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  1. #101
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    One thought - it could be possible that Jane Gough nee Porter is a little younger than the age we have. The 1794 marriage was by licence and one possible reason for that is when one of the parties is under age. So if Jane was in her forties rather than fifties it is just about possible that she gave birth to Fanny after the death of Frances in 1820. That said, they baptised all of the other children so it would be surprising not to have baptised Fanny also.

    Also re Thomas the tailor's change of career. I looked at William Brace who was mentioned in newspaper reports with Thomas Gough, also a sergeant and a mayor's porter. However if I have the correct person he is a shoemaker in the 1841 census. So I think Thomas could also have been both a tailor and a bailiff.

  2. #102
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    I still think that Thomas the Butcher who was listed as a nephew in 1851 may hold the key to this.

    If we assume that his death certificate and the 1841 census were reasonably correct as to his age, then he was born c1818/19, and if the relationship of Nephew to Martha is correct then one of Martha's siblings was his parent.

    We haven't found a definite baptism for him, or for Frances/Fanny, but if Fanny really was born c1822, then she was only a couple of years younger than Thomas - could they have been siblings?

    This would fit with the theory that she was an illegitimate grand-daughter of Thomas the Tailor, and given the YoB of Thomas the Butcher then we're probably looking at one of the children born 1803 or earlier:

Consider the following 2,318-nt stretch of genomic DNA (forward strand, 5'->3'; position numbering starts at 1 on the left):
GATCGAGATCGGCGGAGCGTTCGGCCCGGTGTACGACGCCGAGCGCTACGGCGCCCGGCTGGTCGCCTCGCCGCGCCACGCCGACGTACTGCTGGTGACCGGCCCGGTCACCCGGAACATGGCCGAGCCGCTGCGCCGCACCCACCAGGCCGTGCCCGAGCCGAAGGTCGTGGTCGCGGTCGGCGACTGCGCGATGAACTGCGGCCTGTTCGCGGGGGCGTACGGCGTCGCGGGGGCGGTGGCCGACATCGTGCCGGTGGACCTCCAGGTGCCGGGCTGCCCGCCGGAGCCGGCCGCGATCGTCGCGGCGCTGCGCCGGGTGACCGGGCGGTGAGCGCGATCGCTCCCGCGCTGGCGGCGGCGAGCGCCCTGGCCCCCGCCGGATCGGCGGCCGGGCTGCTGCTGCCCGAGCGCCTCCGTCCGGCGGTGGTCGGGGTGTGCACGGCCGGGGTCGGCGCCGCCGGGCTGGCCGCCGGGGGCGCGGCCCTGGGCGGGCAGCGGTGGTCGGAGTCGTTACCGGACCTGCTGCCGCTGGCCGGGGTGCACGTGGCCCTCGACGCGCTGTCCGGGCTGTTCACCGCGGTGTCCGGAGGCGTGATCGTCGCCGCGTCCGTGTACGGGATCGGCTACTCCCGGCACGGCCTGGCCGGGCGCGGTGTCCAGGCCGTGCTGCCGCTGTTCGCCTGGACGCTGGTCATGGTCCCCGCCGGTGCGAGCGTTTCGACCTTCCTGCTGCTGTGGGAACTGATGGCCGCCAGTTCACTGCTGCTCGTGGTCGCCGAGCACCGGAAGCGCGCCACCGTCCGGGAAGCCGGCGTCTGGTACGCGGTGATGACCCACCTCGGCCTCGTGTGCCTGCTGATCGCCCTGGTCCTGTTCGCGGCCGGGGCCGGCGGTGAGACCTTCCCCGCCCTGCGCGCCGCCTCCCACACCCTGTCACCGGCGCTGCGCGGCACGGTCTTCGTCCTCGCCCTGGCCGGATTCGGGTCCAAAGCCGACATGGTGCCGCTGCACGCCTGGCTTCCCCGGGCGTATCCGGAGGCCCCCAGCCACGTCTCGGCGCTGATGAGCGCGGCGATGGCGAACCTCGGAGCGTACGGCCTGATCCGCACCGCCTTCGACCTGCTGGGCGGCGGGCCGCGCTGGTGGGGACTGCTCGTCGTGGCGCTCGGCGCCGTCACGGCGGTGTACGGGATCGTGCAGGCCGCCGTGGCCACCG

Thomas 1795
    Ann 1796
    Elizabeth 1798
    William 1801
    Mary Jane 1803

    (I've excluded Martha 1799 on that basis that she was described as Thomas's aunt, not mother, although of course this could be untrue!)

    Thomas 1795 we know about, and also Mary Jane 1803, but what happened to the others? From memory, Fanny gave birth to two daughters, one named Fanny after herself, and the other named Ann - could this be a clue?

  3. #103
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    I agree Jomot, that Fanny and Thomas are very likely illegitimate grandchildren of Thomas the tailor and very possibly siblings.
    I had been trying to follow the daughters Ann and Elizabeth but with no success so far. I didn't find any burials. If I remember correctly there were a a few possible marriages for Elizabeth.

  4. #104
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    I was looking at the 1823 marriage in Shrewsbury between Ann Gough & Thomas Forester, but that's as far as I've managed to get. I don't see them locally after that.

  5. #105
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    Quote Originally Posted by Jomot1 View Post
    I was looking at the 1823 marriage in Shrewsbury between Ann Gough & Thomas Forester, but that's as far as I've managed to get. I don't see them locally after that.
    There is an 1834 marriage Shrewsbury of an Ann Forester widow to an Edward Jeffreys which could be worth looking at

  6. #106
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    Yeah, I'd been looking at that but I'm not convinced.

    She was buried 27 Aug 1847, aged 56 and the widow of Edward Jeffreys, Roushill. In 1841 she's at Roushill, aged 50 and a sempstress (sic) born Shropshire. No husband with her.

    These would give a YoB/PoB of approx 1791, Shropshire whereas 'our' Ann was born c1796, Herefordshire.

  7. #107
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    Hi Jomot & Griesel